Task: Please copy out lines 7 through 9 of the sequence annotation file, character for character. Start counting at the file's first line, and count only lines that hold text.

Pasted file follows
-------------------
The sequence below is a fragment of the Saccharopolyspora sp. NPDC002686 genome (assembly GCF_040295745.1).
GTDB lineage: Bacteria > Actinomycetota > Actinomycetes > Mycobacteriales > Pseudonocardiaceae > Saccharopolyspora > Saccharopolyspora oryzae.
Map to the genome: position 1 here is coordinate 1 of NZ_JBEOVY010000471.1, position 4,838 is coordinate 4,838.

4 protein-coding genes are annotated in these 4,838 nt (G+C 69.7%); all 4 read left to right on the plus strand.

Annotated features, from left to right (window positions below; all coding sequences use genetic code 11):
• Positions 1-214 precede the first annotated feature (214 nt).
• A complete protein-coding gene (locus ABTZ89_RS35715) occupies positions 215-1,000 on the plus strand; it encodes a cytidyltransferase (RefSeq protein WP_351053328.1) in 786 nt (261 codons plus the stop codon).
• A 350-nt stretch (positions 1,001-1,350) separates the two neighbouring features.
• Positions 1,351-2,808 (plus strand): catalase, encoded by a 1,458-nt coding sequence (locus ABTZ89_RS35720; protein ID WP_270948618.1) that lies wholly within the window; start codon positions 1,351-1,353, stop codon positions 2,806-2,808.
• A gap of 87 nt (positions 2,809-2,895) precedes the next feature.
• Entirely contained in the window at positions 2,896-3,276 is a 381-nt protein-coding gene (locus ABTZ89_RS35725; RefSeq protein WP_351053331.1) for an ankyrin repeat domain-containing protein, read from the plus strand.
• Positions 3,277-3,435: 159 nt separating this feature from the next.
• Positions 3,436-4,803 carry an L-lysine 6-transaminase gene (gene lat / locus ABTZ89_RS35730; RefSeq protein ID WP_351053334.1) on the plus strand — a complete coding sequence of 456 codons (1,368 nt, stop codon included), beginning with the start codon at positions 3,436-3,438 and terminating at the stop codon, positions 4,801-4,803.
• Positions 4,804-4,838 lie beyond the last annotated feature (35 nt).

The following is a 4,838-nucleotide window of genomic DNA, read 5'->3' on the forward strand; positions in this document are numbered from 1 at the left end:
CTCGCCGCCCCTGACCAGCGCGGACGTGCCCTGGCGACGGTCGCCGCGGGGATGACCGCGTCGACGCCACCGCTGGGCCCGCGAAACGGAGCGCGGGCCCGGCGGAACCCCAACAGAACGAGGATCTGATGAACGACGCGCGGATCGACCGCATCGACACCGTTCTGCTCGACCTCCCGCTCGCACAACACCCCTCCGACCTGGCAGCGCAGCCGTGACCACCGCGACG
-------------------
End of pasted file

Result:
• A complete protein-coding gene (locus ABTZ89_RS35715) occupies positions 215-1,000 on the plus strand; it encodes a cytidyltransferase (RefSeq protein WP_351053328.1) in 786 nt (261 codons plus the stop codon).
• A 350-nt stretch (positions 1,001-1,350) separates the two neighbouring features.
• Positions 1,351-2,808 (plus strand): catalase, encoded by a 1,458-nt coding sequence (locus ABTZ89_RS35720; protein ID WP_270948618.1) that lies wholly within the window; start codon positions 1,351-1,353, stop codon positions 2,806-2,808.